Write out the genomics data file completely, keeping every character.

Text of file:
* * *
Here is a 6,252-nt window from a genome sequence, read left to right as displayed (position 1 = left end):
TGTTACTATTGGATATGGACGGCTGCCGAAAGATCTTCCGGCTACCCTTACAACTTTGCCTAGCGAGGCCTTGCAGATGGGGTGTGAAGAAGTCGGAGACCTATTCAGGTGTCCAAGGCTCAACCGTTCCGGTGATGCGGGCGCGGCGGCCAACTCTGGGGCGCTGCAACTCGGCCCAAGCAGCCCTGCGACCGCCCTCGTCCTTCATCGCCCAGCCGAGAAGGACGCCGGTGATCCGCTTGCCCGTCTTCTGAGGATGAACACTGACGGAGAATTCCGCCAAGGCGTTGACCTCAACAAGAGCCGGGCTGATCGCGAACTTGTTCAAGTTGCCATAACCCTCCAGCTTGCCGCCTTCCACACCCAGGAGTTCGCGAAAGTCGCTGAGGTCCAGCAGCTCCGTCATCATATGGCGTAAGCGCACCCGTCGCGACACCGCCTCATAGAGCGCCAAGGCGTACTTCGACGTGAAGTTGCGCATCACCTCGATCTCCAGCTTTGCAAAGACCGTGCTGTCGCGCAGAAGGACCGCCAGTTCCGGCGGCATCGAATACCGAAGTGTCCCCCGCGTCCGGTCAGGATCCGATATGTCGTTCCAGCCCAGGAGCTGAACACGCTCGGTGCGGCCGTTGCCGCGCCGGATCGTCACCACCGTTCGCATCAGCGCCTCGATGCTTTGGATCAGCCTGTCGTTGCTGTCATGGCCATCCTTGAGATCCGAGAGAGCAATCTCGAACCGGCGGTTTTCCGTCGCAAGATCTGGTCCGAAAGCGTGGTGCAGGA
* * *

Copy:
Here is a 6,252-nt window from a genome sequence, read left to right as displayed (position 1 = left end):
TGTTACTATTGGATATGGACGGCTGCCGAAAGATCTTCCGGCTACCCTTACAACTTTGCCTAGCGAGGCCTTGCAGATGGGGTGTGAAGAAGTCGGAGACCTATTCAGGTGTCCAAGGCTCAACCGTTCCGGTGATGCGGGCGCGGCGGCCAACTCTGGGGCGCTGCAACTCGGCCCAAGCAGCCCTGCGACCGCCCTCGTCCTTCATCGCCCAGCCGAGAAGGACGCCGGTGATCCGCTTGCCCGTCTTCTGAGGATGAACACTGACGGAGAATTCCGCCAAGGCGTTGACCTCAACAAGAGCCGGGCTGATCGCGAACTTGTTCAAGTTGCCATAACCCTCCAGCTTGCCGCCTTCCACACCCAGGAGTTCGCGAAAGTCGCTGAGGTCCAGCAGCTCCGTCATCATATGGCGTAAGCGCACCCGTCGCGACACCGCCTCATAGAGCGCCAAGGCGTACTTCGACGTGAAGTTGCGCATCACCTCGATCTCCAGCTTTGCAAAGACCGTGCTGTCGCGCAGAAGGACCGCCAGTTCCGGCGGCATCGAATACCGAAGTGTCCCCCGCGTCCGGTCAGGATCCGATATGTCGTTCCAGCCCAGGAGCTGAACACGCTCGGTGCGGCCGTTGCCGCGCCGGATCGTCACCACCGTTCGCATCAGCGCCTCGATGCTTTGGATCAGCCTGTCGTTGCTGTCATGGCCATCCTTGAGATCCGAGAGAGCAATCTCGAACCGGCGGTTTTCCGTCGCAAGATCTGGTCCGAAAGCGTGGTGCAGGA